National Geographic : 1939 Dec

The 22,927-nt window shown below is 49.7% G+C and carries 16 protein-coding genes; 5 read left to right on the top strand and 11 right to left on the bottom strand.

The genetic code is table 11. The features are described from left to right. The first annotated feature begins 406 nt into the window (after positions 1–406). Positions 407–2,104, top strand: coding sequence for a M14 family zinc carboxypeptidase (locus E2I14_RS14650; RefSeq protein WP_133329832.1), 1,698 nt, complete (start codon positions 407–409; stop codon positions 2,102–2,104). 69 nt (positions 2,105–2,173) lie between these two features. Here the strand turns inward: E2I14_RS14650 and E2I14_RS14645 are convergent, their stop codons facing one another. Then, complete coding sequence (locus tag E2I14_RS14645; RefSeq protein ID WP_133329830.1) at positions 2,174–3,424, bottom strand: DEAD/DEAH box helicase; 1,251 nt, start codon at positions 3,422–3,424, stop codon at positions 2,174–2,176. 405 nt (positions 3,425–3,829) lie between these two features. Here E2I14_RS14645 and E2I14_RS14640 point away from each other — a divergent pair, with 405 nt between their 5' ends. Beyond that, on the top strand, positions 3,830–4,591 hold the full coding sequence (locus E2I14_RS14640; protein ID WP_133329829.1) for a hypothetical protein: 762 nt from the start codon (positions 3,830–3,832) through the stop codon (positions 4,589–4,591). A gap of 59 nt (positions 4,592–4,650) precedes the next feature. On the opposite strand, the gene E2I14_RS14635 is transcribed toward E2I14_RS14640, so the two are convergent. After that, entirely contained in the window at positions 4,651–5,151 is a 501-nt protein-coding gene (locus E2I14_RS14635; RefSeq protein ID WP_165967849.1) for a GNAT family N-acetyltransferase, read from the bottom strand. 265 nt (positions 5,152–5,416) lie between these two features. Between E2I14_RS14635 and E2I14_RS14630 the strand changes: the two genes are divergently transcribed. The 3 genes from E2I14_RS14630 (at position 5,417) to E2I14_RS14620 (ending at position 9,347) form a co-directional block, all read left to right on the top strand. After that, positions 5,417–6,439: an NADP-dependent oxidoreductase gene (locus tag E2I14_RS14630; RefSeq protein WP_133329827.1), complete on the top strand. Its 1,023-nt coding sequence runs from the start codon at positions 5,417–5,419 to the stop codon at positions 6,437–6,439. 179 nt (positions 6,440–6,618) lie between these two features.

HEART OF A HEMISPHERE Of Vital Importance is the Area Portrayed in The Society's New Map of Mexico, Central America, and the West Indies FROM the day of the explorer's cara vel to the modern age of flying clip pers and aerial armadas, the roman tic region of the Caribbean has played a vitally important part in the destiny of the Americas. Never has its importance been greater than today when the alarms of a war troubled world turn thoughts to problems of defense of the Panama Canal and to co operative efforts among the 21 neighbor Republics of the Western Hemisphere. This region, then, one of the world's main crossroads, is the subject of the National Geographic Society's latest ten-color map which reaches more than 1,100,000 member families as a special supplement to the De cember issue of THE GEOGRAPHIC. In a year of unparalleled cartographic activity, a total of 4,400,000 large colored maps have been issued to members, giving accurate and detailed geographic informa tion on such diverse areas as New York City and vicinity (April), the world that rims the narrowing Atlantic (July), Cen tral Europe and the Mediterranean (Octo ber), and now the Caribbean region. HIGHLIGHTS OF HISTORY IN RED This new map of Mexico, Central Amer ica, and the West Indies recalls one pub lished five years ago, which proved to be in such demand that the edition of more than a million copies is now out of print. Aviators, ship captains, military men, stu dents of history and current events, vaca tionists cruising Caribbean waters, business men with their eyes on Latin-American trade, armchair travelers to whom such a map is a magic carpet-all will find the new supplement even more satisfactory.* Among the improvements are the histori cal notes, printed in red, which give this modern map a sort of fourth dimension. * Members wishing additional copies of the map, "Mexico, Central America, and the West Indies," may obtain them by writing the National Geo graphic Society, Washington, D. C. Prices, in United States and Possessions, 50¢ on paper (un folded) ; 75¢ mounted on linen; index, 25¢. Out side of U. S. and Possessions, 75¢ on paper; $1 on linen; index, 50¢. Postage prepaid. Through them one can peer into the past of the Caribbean, and may travel vicari ously both in space and in time. FOUR POWERS HAVE NAVAL BASES HERE These sunny waters, tropic isles, and ad joining continental shores form a locality of primary interest whether peace or war prevails. Here is the heart of the Western Hemisphere, and its vital arteries-the Panama Canal and the sea lanes converging toward it. Sixteen flags fly in this area. Eleven naval bases protect the varied in terests of four world powers, the United States, Great Britain, France, and the Netherlands. If the ocean could be drained away, this would be by far the most spectacular spot in the whole Atlantic basin. The Carib bean and Gulf of Mexico are not mere submerged parts of a continental shelf, as are Hudson Bay, the North Sea, or the Baltic. The Caribbean alone, which has an area about equal to those three seas to gether, has a volume 26 times as great; in area it is a little smaller than the Mediter ranean, but the Caribbean is about twice as deep, averaging one and two-thirds miles. In reality, the West Indies are a huge mountain system, rising from the ocean floor. From the greatest depths to the highest peaks, they rise five and six miles on the Caribbean side, six and seven on the Atlantic. Forces which created them are still active, as earthquakes, volcanoes, and submerged cities so dramatically attest. AMONG THESE ISLES GROPED COLUMBUS In keeping with its cataclysmic geologi cal history, the record of men in this region is as dramatic as an eruption of Mount Pelee, or an equinoctial hurricane. Here Columbus came in 1492, and in his wake there followed the Conquistadors: Ojeda, fearless, with an absolute faith in his invulnerability; Balboa, who, to escape his creditors, smuggled himself from his farm on Hispaniola to the mainland in a large cask; Pedrarias, by whom Balboa was beheaded; Pizarro, Cortes, Alvarado, De Soto, Cordoba, to mention only a few.